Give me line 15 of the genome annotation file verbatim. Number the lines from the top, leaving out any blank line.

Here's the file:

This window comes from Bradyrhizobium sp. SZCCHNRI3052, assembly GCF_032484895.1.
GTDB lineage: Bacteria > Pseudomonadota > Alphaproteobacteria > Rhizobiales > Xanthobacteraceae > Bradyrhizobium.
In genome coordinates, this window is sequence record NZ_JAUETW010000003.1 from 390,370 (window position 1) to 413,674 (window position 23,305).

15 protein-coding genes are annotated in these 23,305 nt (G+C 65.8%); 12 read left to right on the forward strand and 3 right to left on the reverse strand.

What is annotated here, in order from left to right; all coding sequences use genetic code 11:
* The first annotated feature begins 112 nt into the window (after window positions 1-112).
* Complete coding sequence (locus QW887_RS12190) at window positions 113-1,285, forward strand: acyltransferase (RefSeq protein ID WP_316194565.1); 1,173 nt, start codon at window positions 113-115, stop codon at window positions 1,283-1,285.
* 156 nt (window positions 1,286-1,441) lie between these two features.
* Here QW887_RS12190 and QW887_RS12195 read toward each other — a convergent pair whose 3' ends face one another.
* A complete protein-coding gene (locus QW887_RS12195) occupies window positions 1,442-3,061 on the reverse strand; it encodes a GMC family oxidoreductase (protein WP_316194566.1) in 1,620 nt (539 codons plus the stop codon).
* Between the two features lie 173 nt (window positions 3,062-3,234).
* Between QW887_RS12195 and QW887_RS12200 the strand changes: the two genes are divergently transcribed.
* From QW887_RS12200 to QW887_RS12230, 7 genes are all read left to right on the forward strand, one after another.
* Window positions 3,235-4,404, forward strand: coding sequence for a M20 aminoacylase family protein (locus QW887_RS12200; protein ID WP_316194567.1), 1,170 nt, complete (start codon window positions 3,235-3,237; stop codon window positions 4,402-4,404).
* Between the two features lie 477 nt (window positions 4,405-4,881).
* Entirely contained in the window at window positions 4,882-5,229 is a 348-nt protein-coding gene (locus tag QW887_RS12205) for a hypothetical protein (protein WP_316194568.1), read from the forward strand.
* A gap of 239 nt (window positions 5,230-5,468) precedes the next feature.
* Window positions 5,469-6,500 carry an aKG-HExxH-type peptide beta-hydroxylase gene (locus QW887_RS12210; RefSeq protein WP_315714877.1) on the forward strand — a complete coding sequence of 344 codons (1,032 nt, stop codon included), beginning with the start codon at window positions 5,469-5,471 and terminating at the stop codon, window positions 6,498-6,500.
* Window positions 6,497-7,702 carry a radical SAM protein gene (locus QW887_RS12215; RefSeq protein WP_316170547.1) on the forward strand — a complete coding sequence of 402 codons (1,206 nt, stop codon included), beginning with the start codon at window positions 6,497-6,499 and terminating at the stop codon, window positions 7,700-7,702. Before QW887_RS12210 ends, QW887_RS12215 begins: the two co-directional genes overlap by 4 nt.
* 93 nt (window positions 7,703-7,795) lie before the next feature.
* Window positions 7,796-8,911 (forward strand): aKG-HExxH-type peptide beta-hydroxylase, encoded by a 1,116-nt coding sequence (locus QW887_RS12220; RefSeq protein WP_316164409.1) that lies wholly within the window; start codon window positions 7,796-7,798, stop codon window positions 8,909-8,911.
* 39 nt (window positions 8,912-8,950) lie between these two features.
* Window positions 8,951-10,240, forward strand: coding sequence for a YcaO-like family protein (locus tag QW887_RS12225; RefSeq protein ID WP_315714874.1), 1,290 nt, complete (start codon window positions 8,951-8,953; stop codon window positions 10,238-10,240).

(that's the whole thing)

* Between the two features lie 477 nt (window positions 4,405-4,881).